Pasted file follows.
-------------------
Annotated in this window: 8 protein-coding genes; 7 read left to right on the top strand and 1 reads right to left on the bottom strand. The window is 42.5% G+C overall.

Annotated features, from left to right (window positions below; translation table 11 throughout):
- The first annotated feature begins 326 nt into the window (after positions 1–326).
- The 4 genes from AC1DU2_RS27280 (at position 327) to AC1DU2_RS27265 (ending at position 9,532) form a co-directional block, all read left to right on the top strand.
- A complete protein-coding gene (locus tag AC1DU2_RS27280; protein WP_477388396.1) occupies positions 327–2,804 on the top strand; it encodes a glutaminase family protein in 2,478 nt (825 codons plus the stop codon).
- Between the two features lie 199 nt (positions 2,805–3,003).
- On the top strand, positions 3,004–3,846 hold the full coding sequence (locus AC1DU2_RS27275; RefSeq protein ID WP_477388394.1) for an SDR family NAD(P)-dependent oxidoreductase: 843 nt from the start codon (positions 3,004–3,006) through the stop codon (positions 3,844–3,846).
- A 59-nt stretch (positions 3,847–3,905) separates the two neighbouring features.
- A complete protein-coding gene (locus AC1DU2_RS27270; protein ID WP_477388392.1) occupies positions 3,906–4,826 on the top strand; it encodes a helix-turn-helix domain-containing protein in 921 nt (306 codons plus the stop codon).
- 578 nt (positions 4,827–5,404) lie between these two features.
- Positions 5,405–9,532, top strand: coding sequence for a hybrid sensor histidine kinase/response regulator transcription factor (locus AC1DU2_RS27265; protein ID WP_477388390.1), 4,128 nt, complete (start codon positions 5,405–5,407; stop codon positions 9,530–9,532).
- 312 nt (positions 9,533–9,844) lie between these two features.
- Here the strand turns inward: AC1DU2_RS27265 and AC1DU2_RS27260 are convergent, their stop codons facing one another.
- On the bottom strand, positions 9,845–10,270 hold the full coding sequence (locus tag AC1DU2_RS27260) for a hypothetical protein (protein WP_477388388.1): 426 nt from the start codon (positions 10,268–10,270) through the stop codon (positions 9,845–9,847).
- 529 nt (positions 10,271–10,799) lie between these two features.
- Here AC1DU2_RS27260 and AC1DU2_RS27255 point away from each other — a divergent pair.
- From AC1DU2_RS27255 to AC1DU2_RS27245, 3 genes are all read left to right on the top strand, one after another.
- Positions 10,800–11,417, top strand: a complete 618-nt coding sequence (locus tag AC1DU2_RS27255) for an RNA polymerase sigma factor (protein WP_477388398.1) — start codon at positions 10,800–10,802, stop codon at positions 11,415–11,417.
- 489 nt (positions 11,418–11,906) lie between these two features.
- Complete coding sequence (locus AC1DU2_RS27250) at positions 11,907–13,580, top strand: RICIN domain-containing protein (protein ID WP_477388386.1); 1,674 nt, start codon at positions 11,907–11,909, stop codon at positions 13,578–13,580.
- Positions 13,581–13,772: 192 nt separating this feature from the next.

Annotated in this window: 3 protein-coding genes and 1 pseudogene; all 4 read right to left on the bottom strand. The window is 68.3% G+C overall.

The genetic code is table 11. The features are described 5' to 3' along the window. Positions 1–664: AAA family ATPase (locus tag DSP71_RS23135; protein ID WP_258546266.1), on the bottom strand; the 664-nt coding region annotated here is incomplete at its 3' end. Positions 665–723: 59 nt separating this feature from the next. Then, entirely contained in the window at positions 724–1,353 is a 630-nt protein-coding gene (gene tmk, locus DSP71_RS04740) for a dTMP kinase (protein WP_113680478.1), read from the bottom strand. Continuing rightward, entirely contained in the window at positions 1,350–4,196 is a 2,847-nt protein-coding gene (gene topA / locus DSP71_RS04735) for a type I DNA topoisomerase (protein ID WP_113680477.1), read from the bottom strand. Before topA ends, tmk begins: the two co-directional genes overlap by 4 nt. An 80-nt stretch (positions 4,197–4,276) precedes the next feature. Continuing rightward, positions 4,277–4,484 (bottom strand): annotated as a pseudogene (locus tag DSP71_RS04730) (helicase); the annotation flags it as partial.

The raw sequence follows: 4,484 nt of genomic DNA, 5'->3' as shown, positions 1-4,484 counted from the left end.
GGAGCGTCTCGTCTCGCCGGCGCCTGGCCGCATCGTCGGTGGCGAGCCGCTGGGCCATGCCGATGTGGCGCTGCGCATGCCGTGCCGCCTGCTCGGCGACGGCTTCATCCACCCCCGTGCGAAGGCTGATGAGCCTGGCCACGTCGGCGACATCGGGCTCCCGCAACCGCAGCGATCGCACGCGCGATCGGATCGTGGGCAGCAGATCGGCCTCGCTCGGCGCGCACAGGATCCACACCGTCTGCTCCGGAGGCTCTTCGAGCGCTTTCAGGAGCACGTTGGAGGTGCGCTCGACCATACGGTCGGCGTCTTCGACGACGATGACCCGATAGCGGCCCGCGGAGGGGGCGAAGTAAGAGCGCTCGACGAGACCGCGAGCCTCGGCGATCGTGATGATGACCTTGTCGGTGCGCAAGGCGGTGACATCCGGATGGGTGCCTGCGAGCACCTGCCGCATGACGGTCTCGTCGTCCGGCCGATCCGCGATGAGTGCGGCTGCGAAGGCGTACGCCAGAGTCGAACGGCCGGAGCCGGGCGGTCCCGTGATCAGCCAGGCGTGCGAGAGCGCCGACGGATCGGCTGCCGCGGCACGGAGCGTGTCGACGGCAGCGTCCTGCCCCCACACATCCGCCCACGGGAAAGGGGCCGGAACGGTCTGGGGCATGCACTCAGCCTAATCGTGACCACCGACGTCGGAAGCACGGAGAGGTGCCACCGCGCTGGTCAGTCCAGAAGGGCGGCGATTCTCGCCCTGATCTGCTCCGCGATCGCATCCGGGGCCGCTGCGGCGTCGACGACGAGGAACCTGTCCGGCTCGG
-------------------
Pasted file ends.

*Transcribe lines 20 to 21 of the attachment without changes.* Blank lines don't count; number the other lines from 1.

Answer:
- Complete coding sequence (locus AC1DU2_RS27250) at positions 11,907–13,580, top strand: RICIN domain-containing protein (protein ID WP_477388386.1); 1,674 nt, start codon at positions 11,907–11,909, stop codon at positions 13,578–13,580.
- Positions 13,581–13,772: 192 nt separating this feature from the next.